A St. Louis man convicted of second-degree murder after a children's birthday party turned into a crime scene received a reprieve today -- the Missouri Supreme Court struck down his conviction
, sending the case back to the trial court for a re-do.
In a four to three decision, the state's highest court found that the St. Louis City Circuit Court judge supervising the trial of Anthony Brown wrongly allowed prosecutors "an end run around the law of evidence."
And it all has to do with the size of the gun.
According to the court's newly released opinion on the case, Brown had claimed he was acting in self defense -- that the man he shot
at the party had a gun in the pocket of his sweatpants and had reached for it before
Brown fired. Attempting to demolish that argument, prosecutors
brandished a .38 revolver in their closing arguments, showing that it
couldn't have fit into the pocket in question.
Only problem? The gun hadn't been admitted into evidence. There had been no testimony, in fact, that a .38 was even make of gun allegedly carried by the victim.
But when Brown's lawyers objected, Judge Thomas J. Frawley overruled them. Tellingly, later, when the jury asked to see the gun, Judge Frawley said no -- it "was not received in evidence."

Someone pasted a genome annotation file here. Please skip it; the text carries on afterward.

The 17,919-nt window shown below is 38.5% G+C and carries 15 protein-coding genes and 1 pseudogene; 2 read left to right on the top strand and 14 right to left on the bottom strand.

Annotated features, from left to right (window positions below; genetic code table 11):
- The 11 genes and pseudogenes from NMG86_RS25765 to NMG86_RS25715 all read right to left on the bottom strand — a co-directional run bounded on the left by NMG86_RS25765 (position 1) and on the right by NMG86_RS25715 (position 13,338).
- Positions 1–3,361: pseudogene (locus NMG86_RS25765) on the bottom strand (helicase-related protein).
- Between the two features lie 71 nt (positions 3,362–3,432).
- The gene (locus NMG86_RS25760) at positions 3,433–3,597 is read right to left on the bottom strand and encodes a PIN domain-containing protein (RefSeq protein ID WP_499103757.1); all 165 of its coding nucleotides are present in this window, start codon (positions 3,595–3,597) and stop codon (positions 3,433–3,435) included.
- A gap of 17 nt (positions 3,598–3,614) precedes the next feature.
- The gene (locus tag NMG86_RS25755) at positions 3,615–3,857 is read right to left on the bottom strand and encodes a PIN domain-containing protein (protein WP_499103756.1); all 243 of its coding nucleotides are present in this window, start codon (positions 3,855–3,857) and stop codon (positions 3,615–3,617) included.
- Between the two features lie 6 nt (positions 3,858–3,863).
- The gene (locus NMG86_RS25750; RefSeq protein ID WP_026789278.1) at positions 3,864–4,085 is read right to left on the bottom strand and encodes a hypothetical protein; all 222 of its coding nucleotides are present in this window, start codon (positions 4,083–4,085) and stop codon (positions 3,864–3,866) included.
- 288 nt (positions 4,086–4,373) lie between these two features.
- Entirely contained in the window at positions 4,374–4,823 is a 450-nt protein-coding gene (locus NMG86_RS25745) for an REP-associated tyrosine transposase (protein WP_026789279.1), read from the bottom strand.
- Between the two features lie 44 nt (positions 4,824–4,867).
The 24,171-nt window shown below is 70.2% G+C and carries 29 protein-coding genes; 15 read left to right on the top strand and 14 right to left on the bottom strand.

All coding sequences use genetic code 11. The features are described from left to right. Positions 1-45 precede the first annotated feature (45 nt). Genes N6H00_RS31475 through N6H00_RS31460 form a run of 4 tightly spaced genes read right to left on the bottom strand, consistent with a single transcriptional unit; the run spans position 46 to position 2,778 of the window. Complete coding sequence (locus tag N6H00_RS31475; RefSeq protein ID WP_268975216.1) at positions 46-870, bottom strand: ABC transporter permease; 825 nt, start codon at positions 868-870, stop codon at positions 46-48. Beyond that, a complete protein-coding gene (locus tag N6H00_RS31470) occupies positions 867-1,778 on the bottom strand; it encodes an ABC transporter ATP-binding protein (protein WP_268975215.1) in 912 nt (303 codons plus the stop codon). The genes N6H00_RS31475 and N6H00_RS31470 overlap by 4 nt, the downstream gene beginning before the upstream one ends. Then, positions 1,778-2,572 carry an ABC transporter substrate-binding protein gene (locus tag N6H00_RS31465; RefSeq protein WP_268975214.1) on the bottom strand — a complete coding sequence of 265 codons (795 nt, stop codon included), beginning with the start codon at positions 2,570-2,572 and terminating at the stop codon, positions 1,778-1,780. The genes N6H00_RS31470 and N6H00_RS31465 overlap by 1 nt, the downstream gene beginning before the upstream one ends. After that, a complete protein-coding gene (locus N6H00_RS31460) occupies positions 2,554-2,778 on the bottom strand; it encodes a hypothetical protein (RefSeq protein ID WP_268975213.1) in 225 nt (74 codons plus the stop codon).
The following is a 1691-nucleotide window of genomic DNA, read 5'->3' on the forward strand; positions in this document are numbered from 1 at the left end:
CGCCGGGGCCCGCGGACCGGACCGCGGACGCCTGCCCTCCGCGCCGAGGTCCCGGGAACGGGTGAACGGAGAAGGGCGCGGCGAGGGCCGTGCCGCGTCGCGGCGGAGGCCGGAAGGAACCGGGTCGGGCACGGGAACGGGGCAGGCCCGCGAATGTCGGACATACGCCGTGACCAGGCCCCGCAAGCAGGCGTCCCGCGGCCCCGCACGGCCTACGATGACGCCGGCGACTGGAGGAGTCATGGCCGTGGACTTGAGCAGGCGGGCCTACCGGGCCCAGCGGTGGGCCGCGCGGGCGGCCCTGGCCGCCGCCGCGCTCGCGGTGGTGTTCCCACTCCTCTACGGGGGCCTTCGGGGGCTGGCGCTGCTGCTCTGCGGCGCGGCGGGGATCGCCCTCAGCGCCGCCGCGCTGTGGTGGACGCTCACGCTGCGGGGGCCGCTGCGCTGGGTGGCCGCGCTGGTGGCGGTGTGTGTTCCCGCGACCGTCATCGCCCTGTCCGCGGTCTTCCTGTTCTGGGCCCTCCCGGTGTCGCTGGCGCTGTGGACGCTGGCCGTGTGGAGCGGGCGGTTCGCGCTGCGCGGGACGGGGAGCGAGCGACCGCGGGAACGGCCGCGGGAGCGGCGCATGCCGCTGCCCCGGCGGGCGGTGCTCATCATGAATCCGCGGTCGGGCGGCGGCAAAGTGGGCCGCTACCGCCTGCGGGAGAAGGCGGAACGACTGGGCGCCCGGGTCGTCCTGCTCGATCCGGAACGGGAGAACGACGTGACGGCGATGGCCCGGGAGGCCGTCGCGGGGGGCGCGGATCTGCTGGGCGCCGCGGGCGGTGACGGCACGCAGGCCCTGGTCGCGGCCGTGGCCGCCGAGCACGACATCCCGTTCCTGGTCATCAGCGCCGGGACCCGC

As the Supreme Court justices conclude in their opinion, released today,
[T]he problem in this case is that the State did not show that the size and shape of the victim's gun was similar to the size and shape of the .38 revolver shown to the jury. The State could show only that the victim's gun was "shiny looking" and had a light or pearl handle. This vague, cosmetic description of the victim's gun is insufficient to establish the size and shape of the gun. Without evidence of the size and shape of the victim's gun, there is no way to determine whether the .38 revolver used by the State fairly represented the victim's gun and the impossibility of the victim carrying and drawing the gun in the manner described by the witnesses.
Consequently, the State's closing argument demonstration was necessarily speculative and carried with it the distinct possibility of misleading the jury. The State would not have been able to admit the .38 revolver evidence as evidence at trial. Therefore, the State should not have been able to bypass normal evidentiary limitations by first showing the revolver to the jury in closing argument to rebut Brown's self-defense argument.
As the justices conclude, the error was "not harmless."
"It is apparent that the jury attached significance to the State's demonstration because, during deliberations, the jury asked to see once again the .38 revolver, as well as the sweatpants worn by the victim," they write. And, as any OJ watcher could tell ya, if it doesn't fit, well, umm, you must convict.
We're happy to see justice done in this case, because it seems clear the prosecutors were permitted to pull a fast one here. (Not that we blame the prosecutors for trying, but really -- what was the judge thinking in letting them getting away with it?)
But we do have to ponder at least one important question raised by this case. Namely, since when do sweatpants have pockets?